Polin– established in 1986 by the Institute for Polish-Jewish Studies, has acquired a well-deserved reputation for publishing authoritative material on all aspects of Polish Jewry. Contributions are drawn from many disciplines- history, politics, religious studies, literature, linguistics, sociology, art, and architecture-and from a wide variety of viewpoints.

Ars Judaica  an annual publication of the Department of Jewish Art at Bar-Ilan University. It showcases the Jewish contribution to the visual arts and architecture from antiquity to the present from a variety of perspectives, including history, iconography, semiotics, psychology, sociology, and folklore.

Jewish Cultural Studies – contributes to a greater understanding of the dimensions of Jewish identity as perceived by Jews and non-Jews. It explores the cultural dimensions of homeland and diaspora, assimilation and separation, in Jewish experience and belief along with considering the range of institutions that represent and respond to Jewishness, including museums, the media, agencies, synagogues, and schools.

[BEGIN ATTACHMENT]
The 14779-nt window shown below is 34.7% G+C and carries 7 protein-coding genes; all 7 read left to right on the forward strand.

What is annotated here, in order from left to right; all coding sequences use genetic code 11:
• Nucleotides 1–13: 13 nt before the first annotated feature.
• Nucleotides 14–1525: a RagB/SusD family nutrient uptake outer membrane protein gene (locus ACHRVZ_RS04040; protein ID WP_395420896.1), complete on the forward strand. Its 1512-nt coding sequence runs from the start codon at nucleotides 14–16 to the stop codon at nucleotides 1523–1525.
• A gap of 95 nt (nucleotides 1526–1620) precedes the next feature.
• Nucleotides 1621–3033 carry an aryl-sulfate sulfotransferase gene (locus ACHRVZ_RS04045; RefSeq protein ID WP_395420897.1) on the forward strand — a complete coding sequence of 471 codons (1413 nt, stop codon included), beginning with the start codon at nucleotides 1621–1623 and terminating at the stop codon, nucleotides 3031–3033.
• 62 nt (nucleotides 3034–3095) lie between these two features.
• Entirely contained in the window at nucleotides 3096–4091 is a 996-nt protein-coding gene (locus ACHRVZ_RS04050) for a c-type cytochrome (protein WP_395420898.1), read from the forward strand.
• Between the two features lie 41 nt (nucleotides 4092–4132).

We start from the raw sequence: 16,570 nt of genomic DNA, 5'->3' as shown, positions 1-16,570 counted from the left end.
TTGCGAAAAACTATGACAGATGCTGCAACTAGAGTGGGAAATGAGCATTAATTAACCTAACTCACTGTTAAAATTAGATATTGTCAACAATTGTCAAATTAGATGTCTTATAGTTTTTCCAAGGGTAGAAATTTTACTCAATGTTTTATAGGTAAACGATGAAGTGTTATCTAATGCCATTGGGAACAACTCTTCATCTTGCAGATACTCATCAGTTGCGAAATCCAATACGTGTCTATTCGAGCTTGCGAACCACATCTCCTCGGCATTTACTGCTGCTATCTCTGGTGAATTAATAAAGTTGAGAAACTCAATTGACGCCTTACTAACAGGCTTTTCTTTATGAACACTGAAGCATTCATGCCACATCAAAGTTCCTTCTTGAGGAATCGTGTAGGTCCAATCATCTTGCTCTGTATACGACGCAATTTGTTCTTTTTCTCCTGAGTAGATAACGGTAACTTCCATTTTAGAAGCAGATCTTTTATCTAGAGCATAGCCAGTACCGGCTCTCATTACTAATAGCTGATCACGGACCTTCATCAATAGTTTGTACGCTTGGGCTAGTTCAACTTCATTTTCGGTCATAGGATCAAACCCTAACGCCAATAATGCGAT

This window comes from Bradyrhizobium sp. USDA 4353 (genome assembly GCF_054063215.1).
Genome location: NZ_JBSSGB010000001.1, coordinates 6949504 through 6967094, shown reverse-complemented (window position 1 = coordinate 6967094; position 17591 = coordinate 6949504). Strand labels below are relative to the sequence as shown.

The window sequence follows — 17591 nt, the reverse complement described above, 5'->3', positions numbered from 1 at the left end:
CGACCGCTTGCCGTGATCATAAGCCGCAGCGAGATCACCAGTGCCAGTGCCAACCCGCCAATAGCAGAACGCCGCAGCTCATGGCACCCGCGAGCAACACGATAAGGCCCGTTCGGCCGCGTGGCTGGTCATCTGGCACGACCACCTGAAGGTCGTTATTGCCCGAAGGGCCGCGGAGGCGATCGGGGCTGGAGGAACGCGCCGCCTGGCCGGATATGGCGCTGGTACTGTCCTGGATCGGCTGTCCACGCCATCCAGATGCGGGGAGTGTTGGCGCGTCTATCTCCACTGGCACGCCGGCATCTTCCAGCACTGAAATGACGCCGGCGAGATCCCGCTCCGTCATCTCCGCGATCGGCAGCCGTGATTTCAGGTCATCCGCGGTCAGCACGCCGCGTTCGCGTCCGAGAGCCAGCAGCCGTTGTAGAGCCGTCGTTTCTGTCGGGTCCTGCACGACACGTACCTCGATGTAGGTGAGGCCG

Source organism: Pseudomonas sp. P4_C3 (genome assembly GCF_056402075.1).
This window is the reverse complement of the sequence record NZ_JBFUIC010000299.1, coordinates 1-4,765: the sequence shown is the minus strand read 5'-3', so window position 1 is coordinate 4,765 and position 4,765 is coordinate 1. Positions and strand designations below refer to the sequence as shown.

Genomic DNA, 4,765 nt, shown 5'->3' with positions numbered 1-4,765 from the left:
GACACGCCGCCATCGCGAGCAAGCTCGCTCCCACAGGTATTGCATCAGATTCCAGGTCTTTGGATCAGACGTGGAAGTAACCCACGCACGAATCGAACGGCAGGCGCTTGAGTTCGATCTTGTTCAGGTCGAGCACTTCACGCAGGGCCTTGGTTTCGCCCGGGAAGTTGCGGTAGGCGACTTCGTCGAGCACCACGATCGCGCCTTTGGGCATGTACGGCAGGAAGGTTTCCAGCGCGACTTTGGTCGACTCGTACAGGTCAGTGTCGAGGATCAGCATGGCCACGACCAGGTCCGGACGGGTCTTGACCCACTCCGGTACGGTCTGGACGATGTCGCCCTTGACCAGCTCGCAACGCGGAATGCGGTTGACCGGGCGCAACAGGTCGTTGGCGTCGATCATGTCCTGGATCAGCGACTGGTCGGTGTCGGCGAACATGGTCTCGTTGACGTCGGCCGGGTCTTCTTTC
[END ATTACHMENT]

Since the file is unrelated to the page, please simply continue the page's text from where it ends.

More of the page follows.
Littman E-Library of Jewish Civilization 

The new E-Library (LEJC), commences with the online availability of 90 titles as the first step towards digitizing the entire series. The LEJC will include works from leading scholars such as Anthony Polonsky, Rachel Elior, Menachem Kellner, and Ada Rapoport-Albert.

Providing a comprehensive overview of a variety of subject areas including: history, cultural studies, literature, the Holocaust, biography, religious studies, philosophy and women’s studies, LEJC includes international perspectives on Jewish civilization from the USA, Israel, Germany, Poland and the UK, amongst others.
Read our interview with Connie Webber, Managing Editor for Littman here. 

For further information and updates on the Littman Library of Jewish Civilization, sign up to our mailing list, follow our twitter, or drop us an email.